No matter how far I veer off course talking about martial arts santas or no-touch-knockouts, I always feel like I have to reign myself back in and ask – why practice martial arts? MA can be costly, taxing, aggravating, tiring, and discouraging.  Why bother with all that racket?

I believe one reward is something called resilient optimism.

What is Resilient Optimism?

Resilient Optimism is that human quality that allows us to see the silver lining in a bad situation.  It’s a burning in our chest that ignites when our sensibilities tell us to quit and give up.

There’s a Japanese proverb that states: “fall down seven times, get up eight.”  This expression embodies unyielding determination, but in the phrase’s simplicity it speaks to many human qualities, resilient optimism being among them. It means that even when things look bleak, there is a possibility for growth and goodness in the end.

Martial Arts, Human Nature, Resilient Optimism

In order to find out how martial arts truly effect resilient optimism, we have to dig into human nature itself.  In general, people have a base level of happiness and contentment.  That means, regardless of what happens, they return to this level (think laws of equilibrium).

It looks like this:

There are ups and downs, but after all is said and done, that baseline is reestablished.  The waves you see can be very big, or they can be very small.  For example, winning $10 on a scratch off lottery ticket would make a small upward wave. Woohoo!  Free ten bucks! But nothing really changes and life goes on.  Winning $1.5 million in the real lottery would make a much much bigger upward wave.  Swish!  See you in Tahiti suckers! But ultimately the hassles, family strife, scams, and emotional tensions would bring a person back to where they started, even if it took years.  There may be more dollars in their pocket, but their baseline would return to its equilibrium.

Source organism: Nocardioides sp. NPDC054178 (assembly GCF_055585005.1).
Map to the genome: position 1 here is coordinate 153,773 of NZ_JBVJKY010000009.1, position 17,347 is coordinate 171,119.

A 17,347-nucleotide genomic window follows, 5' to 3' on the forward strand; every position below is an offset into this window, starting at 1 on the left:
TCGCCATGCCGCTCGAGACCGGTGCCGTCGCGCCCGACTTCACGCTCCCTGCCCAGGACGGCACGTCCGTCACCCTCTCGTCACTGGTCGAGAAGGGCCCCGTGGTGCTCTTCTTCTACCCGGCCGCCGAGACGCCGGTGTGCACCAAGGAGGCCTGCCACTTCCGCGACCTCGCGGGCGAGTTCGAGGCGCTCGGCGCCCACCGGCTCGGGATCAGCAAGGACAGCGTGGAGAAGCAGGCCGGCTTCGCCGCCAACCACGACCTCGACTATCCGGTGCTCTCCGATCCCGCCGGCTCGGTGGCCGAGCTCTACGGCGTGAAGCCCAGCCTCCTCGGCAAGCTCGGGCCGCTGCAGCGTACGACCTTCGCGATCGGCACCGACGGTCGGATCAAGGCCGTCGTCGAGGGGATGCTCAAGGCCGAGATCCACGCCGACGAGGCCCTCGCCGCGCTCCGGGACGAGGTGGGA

Luckily, there are ways for people to make lasting changes to their baseline level. Unfortunately, it’s nothing as easy as buying a lottery ticket.  Real change must come internally; all external factors are like wind blowing at the branches of a willow.  They can bend it this way or that, but they can’t make any fundamental alteration or growth.  That has to come from the tree itself.

Plateauing and The Human Baseline

The human baseline can be moved up or down, and plateauing is the most common way for that to happen.  Plateauing is something that occurs whenever we wish to cause change in ourselves.

It looks like this:

What we see here is long stretches of equilibrium followed by periods of growth.  The one real variable is time.  Depending on the task being undertaken, each plateau can last a vastly different amount of time.  If you’re talking about getting better at a video game, each plateau could be an hour.  Getting better at a kata would take longer.  Unfortunately, emotional plateaus are far less predictable.  Each level could be a matter of months, or a matter of decades.

So How Do Martial Arts Effect Resilient Optimism?

At their core, the martial arts train emotional and mental aspects just as much as physical.  They do so by providing challenges, goals, disappointments, adversaries, friends, and more. By struggling through martial arts, practitioners ultimately enhance their self confidence, self reliance, and determination.  Resilient optimism, the ability to see the good in even bitter situations, is made up of these same components.

The most important thing to remember about resilient optimism is that it is not an opiate.  The goal is not to turn a blind eye to suffering and tragedy because it’s easier to accept good news.  Instead, resilient optimism through the martial arts teaches us to accept pain because we’ve put ourselves through the pain of personal growth for so many years. We’ve looked at ourselves wholly and unapologetically and asked how we can make ourselves a better fighter, a better student, a better teacher.  When compared to the ironworks of our own motivation, the tribulations of the outside world are pale – which is why resilient optimism is as natural as a bouy floating in the water.

When you put it all together, it looks something like this:

A Personal Example

Sometimes optimism can be difficult, no matter who you are.  For example, while writing this post my new puppy threw up three times.  Kata never prepared me for this.

His name is Nero, and he has been living up to the noise of his name.  I am resiliently optimistic that one day he’ll be a good boy and not eat things he’s not supposed to.  That day is not today.